Thanks to many who commented, we’ve made some changes to the BloggerCon model. The highlights, as you may have noted, are that 1) we’ll give away at least 25 spots randomly on September 1 to those who have signed up to be on the list of possible “scholarship” recipients and 2) we’re making the BoF sessions on October 5 free of charge to all bloggers. We are well on our way toward filling the other seats available at the original price-points (many thanks to those who continue to sign up and to support the event), which we hope will enable us to break even on out-of-pocket costs and provide a terrific experience to those who come. Potential sponsorship, whether to support individual bloggers or to host an event during the conference, will enable the possibility of further changes to the model. We’ll keep listening and working hard to make the conference as accessible and as great as we can.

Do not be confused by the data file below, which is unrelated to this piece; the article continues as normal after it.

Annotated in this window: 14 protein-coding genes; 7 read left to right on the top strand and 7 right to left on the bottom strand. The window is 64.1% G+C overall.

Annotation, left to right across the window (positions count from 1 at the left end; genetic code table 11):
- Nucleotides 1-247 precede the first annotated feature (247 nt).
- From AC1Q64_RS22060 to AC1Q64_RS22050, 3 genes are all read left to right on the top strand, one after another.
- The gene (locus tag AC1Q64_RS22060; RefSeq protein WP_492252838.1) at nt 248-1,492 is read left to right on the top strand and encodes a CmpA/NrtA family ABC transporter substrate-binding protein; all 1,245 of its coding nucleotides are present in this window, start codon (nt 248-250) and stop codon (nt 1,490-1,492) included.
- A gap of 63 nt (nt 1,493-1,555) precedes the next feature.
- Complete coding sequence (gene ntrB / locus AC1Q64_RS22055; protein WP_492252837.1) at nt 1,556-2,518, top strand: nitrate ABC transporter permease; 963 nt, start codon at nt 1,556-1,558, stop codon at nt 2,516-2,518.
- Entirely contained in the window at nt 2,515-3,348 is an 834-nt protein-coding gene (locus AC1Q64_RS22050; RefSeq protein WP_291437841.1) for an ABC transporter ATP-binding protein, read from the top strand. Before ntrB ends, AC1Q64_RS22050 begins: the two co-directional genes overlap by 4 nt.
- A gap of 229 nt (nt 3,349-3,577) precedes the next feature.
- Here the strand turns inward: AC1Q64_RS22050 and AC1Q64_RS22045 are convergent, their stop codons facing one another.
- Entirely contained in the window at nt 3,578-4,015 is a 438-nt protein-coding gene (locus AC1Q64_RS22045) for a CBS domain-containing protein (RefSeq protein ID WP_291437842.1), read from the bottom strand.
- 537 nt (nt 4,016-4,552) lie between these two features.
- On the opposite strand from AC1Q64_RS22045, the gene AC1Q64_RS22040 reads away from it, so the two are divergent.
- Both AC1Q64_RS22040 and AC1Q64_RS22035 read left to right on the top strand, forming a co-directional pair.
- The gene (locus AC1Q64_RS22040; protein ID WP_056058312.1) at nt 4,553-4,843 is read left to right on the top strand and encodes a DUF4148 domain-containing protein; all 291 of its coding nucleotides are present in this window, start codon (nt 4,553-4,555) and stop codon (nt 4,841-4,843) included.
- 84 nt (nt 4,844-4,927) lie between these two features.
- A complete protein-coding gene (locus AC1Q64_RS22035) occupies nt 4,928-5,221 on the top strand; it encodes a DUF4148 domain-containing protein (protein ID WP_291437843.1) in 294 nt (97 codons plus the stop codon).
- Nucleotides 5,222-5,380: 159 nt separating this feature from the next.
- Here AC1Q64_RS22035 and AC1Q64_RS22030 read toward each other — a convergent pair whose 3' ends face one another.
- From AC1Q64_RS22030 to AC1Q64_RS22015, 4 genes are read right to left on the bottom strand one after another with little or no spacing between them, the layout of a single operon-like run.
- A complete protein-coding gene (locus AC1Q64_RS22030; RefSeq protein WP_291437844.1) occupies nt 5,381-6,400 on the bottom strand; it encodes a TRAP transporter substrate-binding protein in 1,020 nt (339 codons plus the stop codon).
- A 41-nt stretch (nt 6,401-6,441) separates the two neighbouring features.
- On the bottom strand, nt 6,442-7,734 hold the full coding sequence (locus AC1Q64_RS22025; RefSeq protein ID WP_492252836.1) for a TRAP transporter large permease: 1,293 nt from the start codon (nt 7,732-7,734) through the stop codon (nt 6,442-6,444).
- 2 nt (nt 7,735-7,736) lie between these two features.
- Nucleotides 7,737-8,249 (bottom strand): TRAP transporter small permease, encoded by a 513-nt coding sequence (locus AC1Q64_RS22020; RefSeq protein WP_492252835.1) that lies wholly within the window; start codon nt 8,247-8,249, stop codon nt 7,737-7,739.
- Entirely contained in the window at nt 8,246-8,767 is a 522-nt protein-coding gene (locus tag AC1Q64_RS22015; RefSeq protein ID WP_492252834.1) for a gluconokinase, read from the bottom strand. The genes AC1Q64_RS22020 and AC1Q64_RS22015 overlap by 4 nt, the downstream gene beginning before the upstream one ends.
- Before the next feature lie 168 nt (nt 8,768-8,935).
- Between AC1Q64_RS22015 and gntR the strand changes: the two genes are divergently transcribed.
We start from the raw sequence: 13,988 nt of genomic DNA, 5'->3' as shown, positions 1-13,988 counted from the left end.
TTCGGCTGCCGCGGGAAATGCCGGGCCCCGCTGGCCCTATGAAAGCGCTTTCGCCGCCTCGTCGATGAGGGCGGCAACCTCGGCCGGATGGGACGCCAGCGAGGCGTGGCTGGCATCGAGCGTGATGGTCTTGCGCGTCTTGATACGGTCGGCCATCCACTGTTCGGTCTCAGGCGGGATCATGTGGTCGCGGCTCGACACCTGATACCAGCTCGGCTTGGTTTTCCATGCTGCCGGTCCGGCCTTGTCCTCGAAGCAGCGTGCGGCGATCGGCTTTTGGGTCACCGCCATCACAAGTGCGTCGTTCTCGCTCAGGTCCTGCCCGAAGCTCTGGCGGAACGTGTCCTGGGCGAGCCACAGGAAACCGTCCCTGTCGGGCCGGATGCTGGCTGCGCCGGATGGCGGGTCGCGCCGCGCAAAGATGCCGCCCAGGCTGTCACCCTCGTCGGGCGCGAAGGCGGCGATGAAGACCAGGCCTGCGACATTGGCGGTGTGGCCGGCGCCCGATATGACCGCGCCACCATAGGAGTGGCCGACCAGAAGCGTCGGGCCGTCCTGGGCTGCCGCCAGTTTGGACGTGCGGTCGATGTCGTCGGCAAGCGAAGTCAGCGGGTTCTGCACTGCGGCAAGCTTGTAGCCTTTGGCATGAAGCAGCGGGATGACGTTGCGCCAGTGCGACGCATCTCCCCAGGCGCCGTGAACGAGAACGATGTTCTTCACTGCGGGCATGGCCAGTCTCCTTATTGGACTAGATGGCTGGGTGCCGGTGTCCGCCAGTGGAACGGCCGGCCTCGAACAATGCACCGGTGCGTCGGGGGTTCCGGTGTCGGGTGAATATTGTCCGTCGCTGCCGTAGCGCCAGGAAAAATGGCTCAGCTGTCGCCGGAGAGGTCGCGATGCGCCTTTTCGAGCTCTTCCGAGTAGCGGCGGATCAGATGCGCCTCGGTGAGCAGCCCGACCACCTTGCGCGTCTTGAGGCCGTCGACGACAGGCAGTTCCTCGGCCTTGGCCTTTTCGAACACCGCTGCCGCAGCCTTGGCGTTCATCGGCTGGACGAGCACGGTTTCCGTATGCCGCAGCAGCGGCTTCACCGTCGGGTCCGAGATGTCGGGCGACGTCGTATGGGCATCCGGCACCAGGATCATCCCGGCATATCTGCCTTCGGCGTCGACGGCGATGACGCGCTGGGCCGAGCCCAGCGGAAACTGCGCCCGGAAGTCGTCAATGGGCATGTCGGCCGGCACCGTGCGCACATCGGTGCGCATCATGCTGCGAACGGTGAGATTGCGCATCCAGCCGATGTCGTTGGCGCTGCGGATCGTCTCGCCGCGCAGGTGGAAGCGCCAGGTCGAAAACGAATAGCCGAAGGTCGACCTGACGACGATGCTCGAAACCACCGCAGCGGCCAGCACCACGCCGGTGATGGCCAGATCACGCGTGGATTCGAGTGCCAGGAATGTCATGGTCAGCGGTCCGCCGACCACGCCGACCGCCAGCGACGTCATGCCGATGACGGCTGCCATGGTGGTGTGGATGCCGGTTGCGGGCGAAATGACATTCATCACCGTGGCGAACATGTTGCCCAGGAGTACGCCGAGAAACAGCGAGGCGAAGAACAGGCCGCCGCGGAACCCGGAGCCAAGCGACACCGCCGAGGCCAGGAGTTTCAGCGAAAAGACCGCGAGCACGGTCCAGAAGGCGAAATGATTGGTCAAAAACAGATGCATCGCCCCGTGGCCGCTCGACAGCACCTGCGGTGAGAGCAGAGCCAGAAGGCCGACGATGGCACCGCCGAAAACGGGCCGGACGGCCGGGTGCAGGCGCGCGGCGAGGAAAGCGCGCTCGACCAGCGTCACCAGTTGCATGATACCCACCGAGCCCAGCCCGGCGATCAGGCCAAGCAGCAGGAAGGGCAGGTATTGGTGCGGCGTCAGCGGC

As to the substance of BloggerCon, which has also been raised in several places, including on GrepLaw: this conference is by no means intended to be a cheerleading session for weblogs. We look forward to hearing from those who have interesting stories about what they’ve done with weblogs, to be sure. But we are academics, first and foremost, and are naturally skeptics. Consider the H2O discussion on this topic. Such skepticism — are blogs really any different? are they just a supernova, to burn out, or into the next wave of technology? — was certainly the theme of the session on weblogs at our Institute of Politics studygroup on weblogs. It’s our job at the Berkman Center to ask the tough questions about trends in Internet and society. We think it’s important for the dialogue to be open to a variety of viewpoints, along a variety of axes — political bias among those axes. And, yes, we do engage in a limited amount of advocacy on certain topics core to our mission.
My hypothesis: there’s definitely something interesting happening in the blogs space, which is why I’m proud of what we’re doing to build out into it and trying to see what we can learn. If my hypothesis proves to be wrong and blogs are a bust, I’ll admit it. Meanwhile, I’ll keep exploring.